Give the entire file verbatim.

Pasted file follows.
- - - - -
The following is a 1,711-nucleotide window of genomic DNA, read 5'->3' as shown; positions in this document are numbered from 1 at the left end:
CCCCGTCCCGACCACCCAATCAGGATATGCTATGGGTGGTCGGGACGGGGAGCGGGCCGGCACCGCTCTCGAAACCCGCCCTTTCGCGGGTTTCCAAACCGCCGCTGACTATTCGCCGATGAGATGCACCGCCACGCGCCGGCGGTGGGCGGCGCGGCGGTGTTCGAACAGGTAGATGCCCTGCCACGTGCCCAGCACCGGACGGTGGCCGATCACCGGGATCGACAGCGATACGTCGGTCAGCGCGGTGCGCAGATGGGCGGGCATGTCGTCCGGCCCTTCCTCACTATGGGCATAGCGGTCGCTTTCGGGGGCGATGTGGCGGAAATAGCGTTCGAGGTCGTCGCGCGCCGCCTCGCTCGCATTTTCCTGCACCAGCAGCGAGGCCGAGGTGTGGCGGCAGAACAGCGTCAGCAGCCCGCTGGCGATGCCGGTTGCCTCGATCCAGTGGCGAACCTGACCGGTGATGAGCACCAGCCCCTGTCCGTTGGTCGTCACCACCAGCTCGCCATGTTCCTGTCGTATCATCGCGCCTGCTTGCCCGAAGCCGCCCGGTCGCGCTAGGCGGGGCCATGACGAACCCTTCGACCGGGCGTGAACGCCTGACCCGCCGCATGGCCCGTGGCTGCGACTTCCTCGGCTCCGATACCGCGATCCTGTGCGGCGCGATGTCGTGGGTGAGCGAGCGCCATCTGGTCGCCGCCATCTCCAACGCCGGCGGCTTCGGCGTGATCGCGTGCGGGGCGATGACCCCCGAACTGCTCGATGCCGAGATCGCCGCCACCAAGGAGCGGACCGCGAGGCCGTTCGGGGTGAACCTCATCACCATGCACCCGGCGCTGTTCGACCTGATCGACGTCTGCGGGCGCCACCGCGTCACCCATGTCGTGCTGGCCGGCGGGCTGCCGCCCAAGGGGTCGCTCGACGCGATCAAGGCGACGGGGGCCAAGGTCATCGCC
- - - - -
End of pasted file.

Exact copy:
The following is a 1,711-nucleotide window of genomic DNA, read 5'->3' as shown; positions in this document are numbered from 1 at the left end:
CCCCGTCCCGACCACCCAATCAGGATATGCTATGGGTGGTCGGGACGGGGAGCGGGCCGGCACCGCTCTCGAAACCCGCCCTTTCGCGGGTTTCCAAACCGCCGCTGACTATTCGCCGATGAGATGCACCGCCACGCGCCGGCGGTGGGCGGCGCGGCGGTGTTCGAACAGGTAGATGCCCTGCCACGTGCCCAGCACCGGACGGTGGCCGATCACCGGGATCGACAGCGATACGTCGGTCAGCGCGGTGCGCAGATGGGCGGGCATGTCGTCCGGCCCTTCCTCACTATGGGCATAGCGGTCGCTTTCGGGGGCGATGTGGCGGAAATAGCGTTCGAGGTCGTCGCGCGCCGCCTCGCTCGCATTTTCCTGCACCAGCAGCGAGGCCGAGGTGTGGCGGCAGAACAGCGTCAGCAGCCCGCTGGCGATGCCGGTTGCCTCGATCCAGTGGCGAACCTGACCGGTGATGAGCACCAGCCCCTGTCCGTTGGTCGTCACCACCAGCTCGCCATGTTCCTGTCGTATCATCGCGCCTGCTTGCCCGAAGCCGCCCGGTCGCGCTAGGCGGGGCCATGACGAACCCTTCGACCGGGCGTGAACGCCTGACCCGCCGCATGGCCCGTGGCTGCGACTTCCTCGGCTCCGATACCGCGATCCTGTGCGGCGCGATGTCGTGGGTGAGCGAGCGCCATCTGGTCGCCGCCATCTCCAACGCCGGCGGCTTCGGCGTGATCGCGTGCGGGGCGATGACCCCCGAACTGCTCGATGCCGAGATCGCCGCCACCAAGGAGCGGACCGCGAGGCCGTTCGGGGTGAACCTCATCACCATGCACCCGGCGCTGTTCGACCTGATCGACGTCTGCGGGCGCCACCGCGTCACCCATGTCGTGCTGGCCGGCGGGCTGCCGCCCAAGGGGTCGCTCGACGCGATCAAGGCGACGGGGGCCAAGGTCATCGCC